«SLAY» by Fran St Clair

«SLAY» by Fran St Clair

If you are over 27, you have at least once googled words like Drip, Vibe Check, Rizz.. or Slay!

Don’t be misled by the literal meaning of the latter, which for the infamous Gen Z is the highest compliment. On this ambiguity plays ‘SLAY’, a wickedly hilarious short film that deftly combines humor, suspense, and satire.

Directed by Fran St Clair, this Generation Z horror-comedy explores the complexities of modern friendships and the impact of social media on the younger generation.

The story revolves around Phoebe (Charlotte Pathe), Jade (Fran St Clair), and Heather (Kelsey Cooke), roommates exasperated by living with influencer Danielle (India Plummer), who punctuates their days at home with live streaming about what she eats and what make-up she uses. Determined to find a solution, they seize the opportunity to ‘deal’ with Danielle, triggering a chain of events that will keep the audience in suspense.

Directed by Fran St Clair, this grotesque comedy ironically explores themes such as cancel culture, maximalist aesthetics, and the perception of femininity between stereotype and search for identity, highlighting their contradictions and complexity freshly and funnily. Fran St Clair’s double role as director and actress in the comic Jade highlights her talent and versatility.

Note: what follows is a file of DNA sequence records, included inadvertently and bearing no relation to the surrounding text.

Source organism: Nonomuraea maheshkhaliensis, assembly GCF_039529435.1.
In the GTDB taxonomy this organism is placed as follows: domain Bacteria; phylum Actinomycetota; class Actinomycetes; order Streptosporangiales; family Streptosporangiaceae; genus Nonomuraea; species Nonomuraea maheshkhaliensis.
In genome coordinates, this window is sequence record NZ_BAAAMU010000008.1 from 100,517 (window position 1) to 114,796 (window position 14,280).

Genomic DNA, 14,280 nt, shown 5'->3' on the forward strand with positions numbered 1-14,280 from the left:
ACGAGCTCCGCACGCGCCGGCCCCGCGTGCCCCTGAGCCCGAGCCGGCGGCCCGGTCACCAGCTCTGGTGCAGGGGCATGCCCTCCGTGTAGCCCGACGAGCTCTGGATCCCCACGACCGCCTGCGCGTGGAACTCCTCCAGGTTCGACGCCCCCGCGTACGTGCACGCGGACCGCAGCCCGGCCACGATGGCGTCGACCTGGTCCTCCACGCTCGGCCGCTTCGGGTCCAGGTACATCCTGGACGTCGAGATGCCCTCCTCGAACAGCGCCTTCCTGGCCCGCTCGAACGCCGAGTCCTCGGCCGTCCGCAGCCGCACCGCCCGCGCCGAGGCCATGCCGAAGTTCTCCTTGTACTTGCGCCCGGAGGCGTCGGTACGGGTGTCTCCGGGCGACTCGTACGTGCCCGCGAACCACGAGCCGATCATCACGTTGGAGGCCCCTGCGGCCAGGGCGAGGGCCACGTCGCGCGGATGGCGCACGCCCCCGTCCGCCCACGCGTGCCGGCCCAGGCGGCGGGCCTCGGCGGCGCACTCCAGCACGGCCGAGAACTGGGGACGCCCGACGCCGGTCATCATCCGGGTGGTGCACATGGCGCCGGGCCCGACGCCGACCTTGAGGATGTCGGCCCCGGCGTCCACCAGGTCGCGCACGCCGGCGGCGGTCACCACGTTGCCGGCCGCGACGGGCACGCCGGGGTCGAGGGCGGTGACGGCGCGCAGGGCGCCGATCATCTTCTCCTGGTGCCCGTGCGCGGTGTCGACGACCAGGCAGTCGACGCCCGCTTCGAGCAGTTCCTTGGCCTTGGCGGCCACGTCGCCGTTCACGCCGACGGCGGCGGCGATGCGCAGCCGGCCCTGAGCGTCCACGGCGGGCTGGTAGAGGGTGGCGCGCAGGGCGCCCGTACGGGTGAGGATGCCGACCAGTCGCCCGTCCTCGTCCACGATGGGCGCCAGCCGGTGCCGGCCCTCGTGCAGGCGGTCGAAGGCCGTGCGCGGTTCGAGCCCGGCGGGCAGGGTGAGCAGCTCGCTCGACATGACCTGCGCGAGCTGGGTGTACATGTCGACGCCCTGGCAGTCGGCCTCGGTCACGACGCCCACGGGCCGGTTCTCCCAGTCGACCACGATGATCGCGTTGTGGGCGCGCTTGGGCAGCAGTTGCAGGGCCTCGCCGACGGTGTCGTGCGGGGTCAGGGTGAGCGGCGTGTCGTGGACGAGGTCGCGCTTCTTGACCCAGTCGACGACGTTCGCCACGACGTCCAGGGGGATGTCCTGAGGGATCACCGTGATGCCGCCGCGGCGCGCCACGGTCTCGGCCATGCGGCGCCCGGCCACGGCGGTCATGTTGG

“SLAY” captures the multifaceted essence of a generation and offers an edgy critique of contemporaneity, drawing inspiration from films such as “Heathers”, “Bodies, Bodies, Bodies” and the great millennial classic “Mean Girls”, while maintaining its unique voice, the film deftly balances dark humor with genuine emotional depth.

Fran St Clair’s directorial vision is complemented by excellent production values by newcomer Myrtle Tree Studios. The cinematography deftly captures atmospheric and suspenseful moments, and the chemistry between the female cast allows for the authenticity and believability necessary for this grotesque story.

Don’t miss out on the opportunity to experience the hilarious and thought-provoking gem that is ‘SLAY’, proof that even as generations change, the power of short films to deliver impactful storytelling and leave a lasting impression does not die.